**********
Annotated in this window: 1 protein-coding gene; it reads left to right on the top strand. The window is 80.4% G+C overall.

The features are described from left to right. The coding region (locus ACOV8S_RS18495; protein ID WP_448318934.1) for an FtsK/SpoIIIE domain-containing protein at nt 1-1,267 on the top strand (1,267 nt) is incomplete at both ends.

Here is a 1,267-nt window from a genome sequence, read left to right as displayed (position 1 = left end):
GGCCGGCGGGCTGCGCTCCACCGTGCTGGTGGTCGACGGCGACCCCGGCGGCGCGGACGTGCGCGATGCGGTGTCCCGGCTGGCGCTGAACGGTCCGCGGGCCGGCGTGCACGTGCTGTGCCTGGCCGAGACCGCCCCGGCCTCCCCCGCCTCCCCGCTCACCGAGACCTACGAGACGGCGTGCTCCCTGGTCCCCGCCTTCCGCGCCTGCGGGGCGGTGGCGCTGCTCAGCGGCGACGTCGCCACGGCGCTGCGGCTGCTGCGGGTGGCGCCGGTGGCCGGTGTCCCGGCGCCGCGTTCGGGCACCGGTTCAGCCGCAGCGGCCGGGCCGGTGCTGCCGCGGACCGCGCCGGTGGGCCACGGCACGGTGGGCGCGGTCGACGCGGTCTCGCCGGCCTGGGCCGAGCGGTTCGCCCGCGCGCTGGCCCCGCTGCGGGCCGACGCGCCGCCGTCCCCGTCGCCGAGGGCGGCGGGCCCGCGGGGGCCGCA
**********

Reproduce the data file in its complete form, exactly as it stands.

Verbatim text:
Annotated in this window: 1 protein-coding gene; it reads left to right on the top strand. The window is 80.4% G+C overall.

The features are described from left to right. The coding region (locus ACOV8S_RS18495; protein ID WP_448318934.1) for an FtsK/SpoIIIE domain-containing protein at nt 1-1,267 on the top strand (1,267 nt) is incomplete at both ends.

Here is a 1,267-nt window from a genome sequence, read left to right as displayed (position 1 = left end):
GGCCGGCGGGCTGCGCTCCACCGTGCTGGTGGTCGACGGCGACCCCGGCGGCGCGGACGTGCGCGATGCGGTGTCCCGGCTGGCGCTGAACGGTCCGCGGGCCGGCGTGCACGTGCTGTGCCTGGCCGAGACCGCCCCGGCCTCCCCCGCCTCCCCGCTCACCGAGACCTACGAGACGGCGTGCTCCCTGGTCCCCGCCTTCCGCGCCTGCGGGGCGGTGGCGCTGCTCAGCGGCGACGTCGCCACGGCGCTGCGGCTGCTGCGGGTGGCGCCGGTGGCCGGTGTCCCGGCGCCGCGTTCGGGCACCGGTTCAGCCGCAGCGGCCGGGCCGGTGCTGCCGCGGACCGCGCCGGTGGGCCACGGCACGGTGGGCGCGGTCGACGCGGTCTCGCCGGCCTGGGCCGAGCGGTTCGCCCGCGCGCTGGCCCCGCTGCGGGCCGACGCGCCGCCGTCCCCGTCGCCGAGGGCGGCGGGCCCGCGGGGGCCGCA